REDD: Good or Bad?
“Native forests and indigenous people are not for sale.”
Evo Morales, President of Bolivia, Cochabamba
There have lots of mutterings about a mechanism called REDD (reduced emissions from deforestation and forest degradation) at the conference on Forests, Biodiversity and Indigenous People that I’m at in Penang, Malaysia But is it a good thing or a bad thing?
Chris Lang, a Brit who lives in Jakarta and runs a website called www.redd-monitor.org compares it to the famous film ‘The Good, the Bad and the Ugly.’ REDD is a financial mechanism which aims to reduce emissions from deforestation in developing countries. It is an attempt to get an agreement whereby the North pays the South not to destroy forests. On the surface, this may sound great but when you look at the detail, like Chris does, it all begins to unravel.
“It’s very popular with governments in the North as they can get carbon credits,” says Chris. So instead of making reductions themselves they just pay their way out of it. Chris continues by saying that it suits governments in the South as they can get “billions of dollars for not doing anything.”
But there is a little bit of good news. Evo Morales, hero of Latin America for being the only indigenous President in the world, responded to the complete failure of the Copenhagen talks by hosting a meeting of interested and affected parties in Cochabamba. The resulting Cochabamba Accord led to text being inserted into the REDD negotiations that supports indigenous rights and opposes industrial plantations.
So what’s the bad in the story? Bharrat Jagdeo, President of Guyana, really likes REDD. But there’s a catch here. To qualify for REDD, a country needs to show it is suffering from deforestation and is reducing its deforestation and therefore its emissions. But Guyana doesn’t have much deforestation. So the President hired a company to write a report on what the potential impact would be if its few forests were chopped down, despite it not really happening at the moment. He’s now pretty much saying hand over the cash, or the forest that we have will go.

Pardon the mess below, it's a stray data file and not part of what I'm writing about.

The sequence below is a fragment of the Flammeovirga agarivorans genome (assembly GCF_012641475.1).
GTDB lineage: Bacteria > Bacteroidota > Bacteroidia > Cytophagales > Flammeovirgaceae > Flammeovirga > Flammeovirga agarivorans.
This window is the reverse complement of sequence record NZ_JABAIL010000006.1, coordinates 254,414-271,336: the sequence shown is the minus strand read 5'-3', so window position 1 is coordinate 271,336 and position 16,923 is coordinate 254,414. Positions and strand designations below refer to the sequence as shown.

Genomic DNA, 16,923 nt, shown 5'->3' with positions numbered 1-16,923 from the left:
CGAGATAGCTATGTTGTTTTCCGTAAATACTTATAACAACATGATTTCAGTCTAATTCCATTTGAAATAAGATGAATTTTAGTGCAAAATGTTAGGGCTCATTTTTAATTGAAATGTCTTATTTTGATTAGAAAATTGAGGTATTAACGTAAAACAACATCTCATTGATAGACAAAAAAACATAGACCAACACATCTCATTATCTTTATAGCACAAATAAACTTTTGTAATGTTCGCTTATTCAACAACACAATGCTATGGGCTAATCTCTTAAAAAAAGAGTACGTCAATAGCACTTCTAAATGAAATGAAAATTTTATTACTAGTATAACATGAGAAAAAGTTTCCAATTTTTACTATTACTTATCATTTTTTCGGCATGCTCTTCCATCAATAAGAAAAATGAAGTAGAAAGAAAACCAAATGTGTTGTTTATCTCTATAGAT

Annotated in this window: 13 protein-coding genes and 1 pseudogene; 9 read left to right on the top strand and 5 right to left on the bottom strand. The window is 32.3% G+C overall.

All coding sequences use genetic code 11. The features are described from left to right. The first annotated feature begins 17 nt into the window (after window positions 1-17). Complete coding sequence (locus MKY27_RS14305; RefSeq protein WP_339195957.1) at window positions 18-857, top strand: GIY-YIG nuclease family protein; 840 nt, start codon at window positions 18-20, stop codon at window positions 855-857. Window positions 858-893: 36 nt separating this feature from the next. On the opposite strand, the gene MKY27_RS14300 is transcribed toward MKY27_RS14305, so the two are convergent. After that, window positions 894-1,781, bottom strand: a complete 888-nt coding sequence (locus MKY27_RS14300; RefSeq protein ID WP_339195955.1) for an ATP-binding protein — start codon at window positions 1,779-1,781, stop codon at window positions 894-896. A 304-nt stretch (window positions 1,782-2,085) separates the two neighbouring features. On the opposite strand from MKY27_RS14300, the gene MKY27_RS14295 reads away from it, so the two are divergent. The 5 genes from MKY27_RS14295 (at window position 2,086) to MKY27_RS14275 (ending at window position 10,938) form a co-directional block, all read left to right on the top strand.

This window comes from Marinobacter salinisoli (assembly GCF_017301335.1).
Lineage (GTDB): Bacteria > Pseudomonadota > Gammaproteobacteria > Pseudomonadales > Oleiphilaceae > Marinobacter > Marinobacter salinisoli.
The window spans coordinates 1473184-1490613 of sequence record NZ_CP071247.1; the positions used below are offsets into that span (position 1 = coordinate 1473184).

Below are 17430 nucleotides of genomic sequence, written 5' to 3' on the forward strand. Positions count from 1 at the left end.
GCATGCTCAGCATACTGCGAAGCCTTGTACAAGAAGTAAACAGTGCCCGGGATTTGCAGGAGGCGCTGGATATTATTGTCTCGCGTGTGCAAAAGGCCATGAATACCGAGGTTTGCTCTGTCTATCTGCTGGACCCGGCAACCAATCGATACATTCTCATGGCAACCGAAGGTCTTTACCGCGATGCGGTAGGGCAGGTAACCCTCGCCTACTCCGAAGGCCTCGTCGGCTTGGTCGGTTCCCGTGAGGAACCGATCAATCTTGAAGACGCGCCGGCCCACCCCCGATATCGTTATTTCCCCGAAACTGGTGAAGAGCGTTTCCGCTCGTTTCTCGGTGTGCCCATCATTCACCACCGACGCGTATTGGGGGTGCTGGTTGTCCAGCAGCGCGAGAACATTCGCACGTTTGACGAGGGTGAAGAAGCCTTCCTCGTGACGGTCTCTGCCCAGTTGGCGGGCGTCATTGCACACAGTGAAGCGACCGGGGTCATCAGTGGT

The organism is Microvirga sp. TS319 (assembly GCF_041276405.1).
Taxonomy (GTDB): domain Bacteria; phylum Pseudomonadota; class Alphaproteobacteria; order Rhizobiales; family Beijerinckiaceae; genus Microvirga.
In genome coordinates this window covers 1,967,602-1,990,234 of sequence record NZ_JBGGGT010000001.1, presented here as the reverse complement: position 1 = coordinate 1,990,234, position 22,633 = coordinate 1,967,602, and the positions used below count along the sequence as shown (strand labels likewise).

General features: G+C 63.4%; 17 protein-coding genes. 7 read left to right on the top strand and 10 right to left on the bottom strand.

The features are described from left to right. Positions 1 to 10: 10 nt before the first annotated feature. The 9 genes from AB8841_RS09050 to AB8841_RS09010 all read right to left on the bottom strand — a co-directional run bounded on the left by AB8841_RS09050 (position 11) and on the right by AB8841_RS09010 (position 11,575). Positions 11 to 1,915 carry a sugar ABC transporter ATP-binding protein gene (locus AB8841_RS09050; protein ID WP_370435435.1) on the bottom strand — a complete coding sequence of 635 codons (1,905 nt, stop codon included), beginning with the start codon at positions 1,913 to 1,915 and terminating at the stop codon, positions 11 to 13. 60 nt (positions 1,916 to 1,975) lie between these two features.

Norway agreed to pay Guyana $250 million, as long as the money went via the World Bank to avoid corruption. The Word Bank said there had to be safeguards in place. But both the World Bank and the Norwegian government backed down when Bharrat Jagdeo labelled this “colonialism”, and as a result this condition was deleted from the agreement. The President has already drawn up a list of projects he wants to develop with the money, with a hydropower dam top of the list, and a road
leading to it going straight through the forest the money is supposed to protect.
And last but not least, the ugly. There’s an Italian representing Papua New Guinea the REDD discussions. How can the discussions be reflective of climate justice when the North is representing the South at the negotiating table?
Deforestation in Brazil has dramatically decreased, but it happened without REDD. The Brazilian government is currently re-writing its forest code and there is a serious danger that it could be weakened. Ironically, If the government weakens the code they will get more money. Lets hope they will see sense and not be temped.